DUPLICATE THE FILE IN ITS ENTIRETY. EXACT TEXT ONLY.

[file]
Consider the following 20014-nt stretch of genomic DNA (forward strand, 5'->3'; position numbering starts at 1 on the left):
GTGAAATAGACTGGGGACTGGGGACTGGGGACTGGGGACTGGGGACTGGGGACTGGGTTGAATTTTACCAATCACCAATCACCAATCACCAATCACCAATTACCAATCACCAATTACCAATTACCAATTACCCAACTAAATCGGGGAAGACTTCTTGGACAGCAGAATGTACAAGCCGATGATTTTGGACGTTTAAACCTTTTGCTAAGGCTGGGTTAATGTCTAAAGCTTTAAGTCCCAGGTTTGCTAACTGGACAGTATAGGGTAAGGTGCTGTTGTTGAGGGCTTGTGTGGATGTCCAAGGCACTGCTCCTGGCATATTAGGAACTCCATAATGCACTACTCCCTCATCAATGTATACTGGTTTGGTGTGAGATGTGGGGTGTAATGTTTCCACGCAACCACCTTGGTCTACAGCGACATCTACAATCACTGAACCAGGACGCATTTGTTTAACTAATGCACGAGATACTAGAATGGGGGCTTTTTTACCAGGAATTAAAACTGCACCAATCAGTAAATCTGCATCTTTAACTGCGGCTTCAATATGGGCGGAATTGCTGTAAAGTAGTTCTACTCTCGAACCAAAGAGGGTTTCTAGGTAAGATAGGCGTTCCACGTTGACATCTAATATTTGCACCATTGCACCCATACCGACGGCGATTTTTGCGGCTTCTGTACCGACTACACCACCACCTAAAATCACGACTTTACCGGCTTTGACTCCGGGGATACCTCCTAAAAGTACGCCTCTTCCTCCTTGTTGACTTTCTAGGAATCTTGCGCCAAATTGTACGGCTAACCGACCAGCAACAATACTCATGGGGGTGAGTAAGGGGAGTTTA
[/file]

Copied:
Consider the following 20014-nt stretch of genomic DNA (forward strand, 5'->3'; position numbering starts at 1 on the left):
GTGAAATAGACTGGGGACTGGGGACTGGGGACTGGGGACTGGGGACTGGGGACTGGGTTGAATTTTACCAATCACCAATCACCAATCACCAATCACCAATTACCAATCACCAATTACCAATTACCAATTACCCAACTAAATCGGGGAAGACTTCTTGGACAGCAGAATGTACAAGCCGATGATTTTGGACGTTTAAACCTTTTGCTAAGGCTGGGTTAATGTCTAAAGCTTTAAGTCCCAGGTTTGCTAACTGGACAGTATAGGGTAAGGTGCTGTTGTTGAGGGCTTGTGTGGATGTCCAAGGCACTGCTCCTGGCATATTAGGAACTCCATAATGCACTACTCCCTCATCAATGTATACTGGTTTGGTGTGAGATGTGGGGTGTAATGTTTCCACGCAACCACCTTGGTCTACAGCGACATCTACAATCACTGAACCAGGACGCATTTGTTTAACTAATGCACGAGATACTAGAATGGGGGCTTTTTTACCAGGAATTAAAACTGCACCAATCAGTAAATCTGCATCTTTAACTGCGGCTTCAATATGGGCGGAATTGCTGTAAAGTAGTTCTACTCTCGAACCAAAGAGGGTTTCTAGGTAAGATAGGCGTTCCACGTTGACATCTAATATTTGCACCATTGCACCCATACCGACGGCGATTTTTGCGGCTTCTGTACCGACTACACCACCACCTAAAATCACGACTTTACCGGCTTTGACTCCGGGGATACCTCCTAAAAGTACGCCTCTTCCTCCTTGTTGACTTTCTAGGAATCTTGCGCCAAATTGTACGGCTAACCGACCAGCAACAATACTCATGGGGGTGAGTAAGGGGAGTTTA